I work for an IT company where my Manager is a non-IT person. I am confused about her working style and way of responding to others.

She doesn't respond to any status emails (I don't think she reads them because she'll come up to me with questions answered in those emails). She also doesn't respond to IM chats/questions.

When I go directly to her she says she is in call/some other work and never makes time for me. She'll spend time talking with other senior employees, but when I walk up to her with question she dismisses me, saying she has calls.

I'm getting frustrated. How do I approach her?

  • 6
    Ask one of the senior employees she talks to what you should do.
    – paparazzo
    Feb 9, 2018 at 18:17
  • 5
    Did she ask for you to send these mails that she doesn't read?
    – Erik
    Feb 9, 2018 at 18:34
  • Having managed people and my own busy schedule, she could have not gotten to your email or prefers to get updates directly from you. You may want to request a standing weekly meeting to talk with her even if it's just 15 minutes. Like @Paparazzi mention you can chat with one of the senior guys on how to communicate with her.
    – jcmack
    Feb 9, 2018 at 19:57
  • @jcmack if she is his manager, and does not want to get updates from him, there is a problem there.
    – Adam Smith
    Feb 10, 2018 at 23:16

3 Answers 3


It looks to me like you may need to approach her about her own availability, but also work on your own communication techniques.

Your initial post was a little confusing, poorly formatted, and needlessly verbose. There exists a chance that your manager finds your emails confusing, and has simply started ignoring them. That would not be professional of her, but it might be understandable, especially as she's non-tehnical.

I believe you may also have some misconceptions about how you might go about requesting information, and most importantly from whom. There are steps you can take to improve the situation.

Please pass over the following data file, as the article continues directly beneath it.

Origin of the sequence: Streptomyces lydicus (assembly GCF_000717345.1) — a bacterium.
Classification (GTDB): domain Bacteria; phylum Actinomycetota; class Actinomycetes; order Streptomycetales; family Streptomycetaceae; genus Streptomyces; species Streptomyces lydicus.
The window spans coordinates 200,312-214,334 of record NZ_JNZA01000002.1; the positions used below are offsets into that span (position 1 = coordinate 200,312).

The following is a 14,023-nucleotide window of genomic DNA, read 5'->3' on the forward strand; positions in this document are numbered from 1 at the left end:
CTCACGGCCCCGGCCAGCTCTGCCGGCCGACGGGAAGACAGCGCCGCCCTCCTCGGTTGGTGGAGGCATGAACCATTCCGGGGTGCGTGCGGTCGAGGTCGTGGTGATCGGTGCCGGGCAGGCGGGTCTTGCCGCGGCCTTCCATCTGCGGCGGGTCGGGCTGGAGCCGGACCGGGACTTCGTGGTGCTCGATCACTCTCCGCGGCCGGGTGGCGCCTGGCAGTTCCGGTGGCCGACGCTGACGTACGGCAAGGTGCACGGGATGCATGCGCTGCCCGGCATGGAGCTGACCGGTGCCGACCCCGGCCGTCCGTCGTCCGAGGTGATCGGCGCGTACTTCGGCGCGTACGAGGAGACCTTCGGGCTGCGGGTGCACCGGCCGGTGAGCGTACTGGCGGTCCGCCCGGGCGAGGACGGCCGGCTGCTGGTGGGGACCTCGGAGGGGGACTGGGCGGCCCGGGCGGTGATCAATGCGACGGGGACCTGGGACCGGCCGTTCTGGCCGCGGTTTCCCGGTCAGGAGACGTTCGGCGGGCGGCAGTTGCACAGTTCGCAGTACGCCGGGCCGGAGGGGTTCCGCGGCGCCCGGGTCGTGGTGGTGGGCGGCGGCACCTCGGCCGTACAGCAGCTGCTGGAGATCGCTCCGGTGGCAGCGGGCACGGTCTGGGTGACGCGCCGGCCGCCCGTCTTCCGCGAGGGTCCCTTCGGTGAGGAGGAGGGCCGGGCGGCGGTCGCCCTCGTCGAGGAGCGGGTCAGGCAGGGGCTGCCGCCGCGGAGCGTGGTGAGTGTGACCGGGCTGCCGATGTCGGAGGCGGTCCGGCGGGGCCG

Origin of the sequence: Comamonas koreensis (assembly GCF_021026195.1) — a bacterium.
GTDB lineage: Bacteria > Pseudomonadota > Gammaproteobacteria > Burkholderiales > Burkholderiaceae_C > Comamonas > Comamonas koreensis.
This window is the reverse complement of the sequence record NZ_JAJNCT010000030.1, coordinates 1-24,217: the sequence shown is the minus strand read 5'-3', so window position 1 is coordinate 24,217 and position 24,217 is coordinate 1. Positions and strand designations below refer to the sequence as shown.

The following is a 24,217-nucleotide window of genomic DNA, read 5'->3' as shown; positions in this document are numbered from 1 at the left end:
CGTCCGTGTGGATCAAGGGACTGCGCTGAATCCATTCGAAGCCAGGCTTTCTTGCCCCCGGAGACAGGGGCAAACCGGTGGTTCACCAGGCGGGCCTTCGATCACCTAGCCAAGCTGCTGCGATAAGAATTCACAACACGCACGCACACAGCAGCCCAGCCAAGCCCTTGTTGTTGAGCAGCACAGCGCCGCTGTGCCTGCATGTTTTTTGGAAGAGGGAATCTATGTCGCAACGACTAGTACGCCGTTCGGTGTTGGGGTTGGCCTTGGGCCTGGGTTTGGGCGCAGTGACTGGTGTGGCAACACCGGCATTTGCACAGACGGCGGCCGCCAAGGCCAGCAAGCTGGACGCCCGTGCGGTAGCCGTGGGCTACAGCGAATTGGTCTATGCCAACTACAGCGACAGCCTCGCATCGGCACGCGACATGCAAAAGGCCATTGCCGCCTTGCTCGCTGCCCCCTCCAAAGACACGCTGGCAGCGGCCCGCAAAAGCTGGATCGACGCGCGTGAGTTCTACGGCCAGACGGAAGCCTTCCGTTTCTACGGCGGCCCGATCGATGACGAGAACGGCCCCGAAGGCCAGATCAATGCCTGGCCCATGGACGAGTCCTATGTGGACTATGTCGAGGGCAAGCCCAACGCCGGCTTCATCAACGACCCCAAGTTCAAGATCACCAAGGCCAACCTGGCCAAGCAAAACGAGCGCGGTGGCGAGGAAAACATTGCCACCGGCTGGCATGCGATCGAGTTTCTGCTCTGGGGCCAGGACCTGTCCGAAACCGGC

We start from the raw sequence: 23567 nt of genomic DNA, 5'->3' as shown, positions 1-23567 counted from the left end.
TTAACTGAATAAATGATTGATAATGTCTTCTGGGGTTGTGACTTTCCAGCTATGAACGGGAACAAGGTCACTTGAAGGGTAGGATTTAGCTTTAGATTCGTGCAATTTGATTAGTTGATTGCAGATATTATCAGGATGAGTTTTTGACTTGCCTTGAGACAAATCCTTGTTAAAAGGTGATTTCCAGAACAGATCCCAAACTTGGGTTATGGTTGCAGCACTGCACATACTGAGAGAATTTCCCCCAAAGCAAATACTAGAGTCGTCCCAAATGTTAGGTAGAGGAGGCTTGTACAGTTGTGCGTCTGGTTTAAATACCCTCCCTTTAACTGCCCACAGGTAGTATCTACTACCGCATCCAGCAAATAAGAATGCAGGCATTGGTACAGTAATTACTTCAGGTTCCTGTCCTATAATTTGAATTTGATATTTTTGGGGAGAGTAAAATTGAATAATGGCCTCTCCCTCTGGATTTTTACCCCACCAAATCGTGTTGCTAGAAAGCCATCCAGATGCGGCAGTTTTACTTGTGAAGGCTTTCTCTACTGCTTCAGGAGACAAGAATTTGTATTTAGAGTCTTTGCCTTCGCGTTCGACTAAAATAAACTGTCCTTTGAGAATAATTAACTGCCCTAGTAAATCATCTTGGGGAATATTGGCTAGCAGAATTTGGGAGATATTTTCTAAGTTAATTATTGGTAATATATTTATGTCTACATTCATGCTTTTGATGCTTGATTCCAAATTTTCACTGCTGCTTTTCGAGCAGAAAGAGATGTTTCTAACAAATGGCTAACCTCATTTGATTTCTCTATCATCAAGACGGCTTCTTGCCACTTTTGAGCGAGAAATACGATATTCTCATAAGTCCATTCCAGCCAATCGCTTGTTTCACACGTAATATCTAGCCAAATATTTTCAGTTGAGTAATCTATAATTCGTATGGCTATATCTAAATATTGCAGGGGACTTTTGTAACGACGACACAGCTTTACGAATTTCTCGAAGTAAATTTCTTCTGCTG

First of all, she seems to be a very busy person, and perhaps going to her with your questions is not the best approach. Find out if there's someone else who could give you the same information who might be a little more accessible.

Second, you seem to simply walk to up her office and expect that she make time for you, which is not a good assumption (as you've found to be the case). Instead, maybe ask for a quick meeting, and only go up when she replies in the affirmative.

If I were you I would make it my number one priority to set up a 1 on 1 meeting with her next week. Come to that meeting with a sample status email you've sent her, as well as a notepad.

Explain that you'd like to know how you might adapt your communication style such that she will find your status emails useful. Ask her to look at the status email with you, and tell you which sort of information she finds useful, and which she does not. Make a note of that.

Inquire whether she feels your emails are easy to read, or if there's something you could do to improve them. Maybe she'd prefer short, point form lists. Maybe there's technical aspects that she doesn't want to know about. Heck, maybe ask a coworker to proof-read them before you send them. Also ask her how often she would like to receive those emails.

Then go into how you sometimes need to get a hold of her for clarification of certain project details, and how you desperately need a clear line of communication (IM, email, etc.) such that you'll always be able to get a hold of her. Ask her whether it's reasonable to expect to get a hold of her the same day, or whether she'd prefer you to set up meetings several days in advance.